Environmental Policy Causes Increase in California Shark Sightings

As tourist and locals alike flock to the beach this summer, many will report shark sightings resulting in both fear and awe from other beach-goers. This summer, California has witnessed an unexpected increase in shark sightings.

In April of this year, a woman was bitten by an alleged Great White shark while swimming off of San Onofre beach, and multiple sightings of young, Great White's at Long Beach have many engaging in shark-fanaticism.

The San Francisco Chronicle reported that another group of juvenile Great Whites were spotted off the shore of Sea Cliff State Beach on May 31, 2017.

On Friday, June 02, 2017, the most recent in this year's California beach incidents, numerous sharks were spotted about two miles away from the shore of San Clemente Pier. According to KABC News, Lifeguards issued an advisory warning before calling the Orange County Sheriff's Department and a local scientific laboratory dedicated to sharks to tag the animals.

In the San Clemente Pier, Sea Cliff State Beach and Long Beach sightings, the sharks did not display aggressive behavior or present any immediate danger to beach-goers allowing the beaches to remain open for public use.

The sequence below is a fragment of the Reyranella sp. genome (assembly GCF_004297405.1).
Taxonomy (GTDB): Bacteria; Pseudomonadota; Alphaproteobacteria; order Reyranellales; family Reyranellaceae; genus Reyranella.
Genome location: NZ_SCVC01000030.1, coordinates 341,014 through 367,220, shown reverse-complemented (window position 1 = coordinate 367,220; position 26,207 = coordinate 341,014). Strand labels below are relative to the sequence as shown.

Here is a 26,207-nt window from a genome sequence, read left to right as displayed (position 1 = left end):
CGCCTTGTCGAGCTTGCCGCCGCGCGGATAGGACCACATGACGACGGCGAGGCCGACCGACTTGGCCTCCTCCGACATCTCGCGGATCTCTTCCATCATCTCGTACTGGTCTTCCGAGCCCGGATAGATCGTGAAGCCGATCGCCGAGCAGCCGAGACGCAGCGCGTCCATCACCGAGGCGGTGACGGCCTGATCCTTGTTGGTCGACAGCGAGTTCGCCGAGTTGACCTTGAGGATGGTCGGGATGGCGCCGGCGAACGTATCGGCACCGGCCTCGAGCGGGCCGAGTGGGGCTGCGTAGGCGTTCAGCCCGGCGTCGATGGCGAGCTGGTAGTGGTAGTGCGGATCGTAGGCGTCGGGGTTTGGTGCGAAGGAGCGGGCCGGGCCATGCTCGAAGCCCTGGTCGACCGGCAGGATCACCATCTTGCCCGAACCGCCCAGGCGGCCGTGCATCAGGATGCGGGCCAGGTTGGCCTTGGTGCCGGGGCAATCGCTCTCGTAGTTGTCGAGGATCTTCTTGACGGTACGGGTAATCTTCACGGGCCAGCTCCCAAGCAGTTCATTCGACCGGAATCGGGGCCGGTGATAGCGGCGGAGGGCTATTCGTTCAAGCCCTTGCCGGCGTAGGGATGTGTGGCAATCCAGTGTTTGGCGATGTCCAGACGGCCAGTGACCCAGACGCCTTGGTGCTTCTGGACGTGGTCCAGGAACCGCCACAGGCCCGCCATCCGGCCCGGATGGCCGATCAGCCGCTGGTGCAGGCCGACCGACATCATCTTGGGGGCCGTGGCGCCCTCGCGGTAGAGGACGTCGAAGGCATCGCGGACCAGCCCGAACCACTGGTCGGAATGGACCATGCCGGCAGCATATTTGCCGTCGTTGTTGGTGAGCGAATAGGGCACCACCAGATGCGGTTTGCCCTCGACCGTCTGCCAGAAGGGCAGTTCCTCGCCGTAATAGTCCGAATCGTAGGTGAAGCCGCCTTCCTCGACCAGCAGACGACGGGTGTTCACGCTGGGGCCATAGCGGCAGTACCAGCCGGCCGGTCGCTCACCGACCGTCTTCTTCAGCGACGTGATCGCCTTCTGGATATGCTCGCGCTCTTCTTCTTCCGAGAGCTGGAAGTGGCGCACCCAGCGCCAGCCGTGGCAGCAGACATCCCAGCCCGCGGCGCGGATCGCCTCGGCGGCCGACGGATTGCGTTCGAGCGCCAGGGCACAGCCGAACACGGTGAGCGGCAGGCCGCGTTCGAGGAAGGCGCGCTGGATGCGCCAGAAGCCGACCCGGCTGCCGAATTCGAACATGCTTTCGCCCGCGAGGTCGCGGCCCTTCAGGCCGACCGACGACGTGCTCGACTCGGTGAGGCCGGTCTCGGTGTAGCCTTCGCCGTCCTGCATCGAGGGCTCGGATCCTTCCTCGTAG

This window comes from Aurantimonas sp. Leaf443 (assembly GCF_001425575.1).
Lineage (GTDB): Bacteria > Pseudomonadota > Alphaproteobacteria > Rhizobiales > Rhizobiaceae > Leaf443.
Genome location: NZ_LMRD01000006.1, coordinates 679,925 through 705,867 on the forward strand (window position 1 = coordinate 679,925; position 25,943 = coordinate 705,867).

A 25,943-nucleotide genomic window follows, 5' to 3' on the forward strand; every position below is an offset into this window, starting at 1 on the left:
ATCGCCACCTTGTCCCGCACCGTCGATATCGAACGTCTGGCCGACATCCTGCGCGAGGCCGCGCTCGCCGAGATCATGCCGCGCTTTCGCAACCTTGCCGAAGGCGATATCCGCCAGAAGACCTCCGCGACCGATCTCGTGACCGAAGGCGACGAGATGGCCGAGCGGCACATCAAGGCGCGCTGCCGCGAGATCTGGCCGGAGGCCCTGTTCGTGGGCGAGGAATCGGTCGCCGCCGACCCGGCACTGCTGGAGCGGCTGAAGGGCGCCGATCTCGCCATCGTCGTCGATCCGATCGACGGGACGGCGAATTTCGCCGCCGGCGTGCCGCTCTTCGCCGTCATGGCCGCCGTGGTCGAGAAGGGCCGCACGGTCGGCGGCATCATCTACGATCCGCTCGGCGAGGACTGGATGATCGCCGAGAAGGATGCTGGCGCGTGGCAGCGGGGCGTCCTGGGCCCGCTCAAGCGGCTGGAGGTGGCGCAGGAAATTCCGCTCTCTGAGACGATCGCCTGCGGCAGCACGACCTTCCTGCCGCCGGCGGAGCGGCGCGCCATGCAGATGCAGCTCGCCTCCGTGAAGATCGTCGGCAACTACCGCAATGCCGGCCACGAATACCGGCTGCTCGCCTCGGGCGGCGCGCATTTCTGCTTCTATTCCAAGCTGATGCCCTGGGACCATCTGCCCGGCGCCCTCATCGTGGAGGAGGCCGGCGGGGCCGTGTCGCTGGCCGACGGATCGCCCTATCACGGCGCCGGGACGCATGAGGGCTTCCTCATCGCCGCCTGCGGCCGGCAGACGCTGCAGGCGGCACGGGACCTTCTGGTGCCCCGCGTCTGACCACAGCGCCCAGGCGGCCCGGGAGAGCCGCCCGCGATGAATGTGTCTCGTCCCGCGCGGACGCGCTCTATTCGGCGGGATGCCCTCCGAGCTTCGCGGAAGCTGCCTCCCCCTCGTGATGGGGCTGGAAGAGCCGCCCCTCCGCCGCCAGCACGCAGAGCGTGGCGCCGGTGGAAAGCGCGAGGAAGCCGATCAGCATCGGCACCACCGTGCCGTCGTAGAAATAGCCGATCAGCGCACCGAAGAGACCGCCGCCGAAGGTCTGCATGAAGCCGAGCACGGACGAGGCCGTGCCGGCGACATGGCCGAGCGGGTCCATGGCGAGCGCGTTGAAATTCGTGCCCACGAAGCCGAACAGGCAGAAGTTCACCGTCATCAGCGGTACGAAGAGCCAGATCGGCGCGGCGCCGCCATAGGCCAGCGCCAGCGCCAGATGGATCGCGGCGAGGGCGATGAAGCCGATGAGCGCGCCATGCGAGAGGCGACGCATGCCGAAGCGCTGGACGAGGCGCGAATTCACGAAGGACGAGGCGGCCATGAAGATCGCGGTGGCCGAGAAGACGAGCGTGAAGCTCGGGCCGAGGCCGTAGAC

This increase in sightings is attributed to both increased environmental protections as well as the movement of larger sharks from the area. All of the above, non-aggressive sightings were of small, young Great Whites displaying "lounge-like" behavior without fear of persecution from larger, more-dominant sharks. The juveniles are expected to remain in the area until August as a result.

The environmental changes referenced above alludes to policy efforts to protect the marina's wild life. As we witness growth in small mammal populations, there is a subsequent increase in local shark populations as the environment attempts to reach a balance.

Experts and authorities alike encourage beach-goers to practice caution in sharing the environment with the sharks.




Whether you want to ask us a question, would like to solve a problem, or just give us a suggestion, you’ll find many ways to contact us right here.

Email: editor@norcal.news

Phone: (916) 225-9835

Fax: (916) 225-9845


Subscribe and get the latest updates, news and more...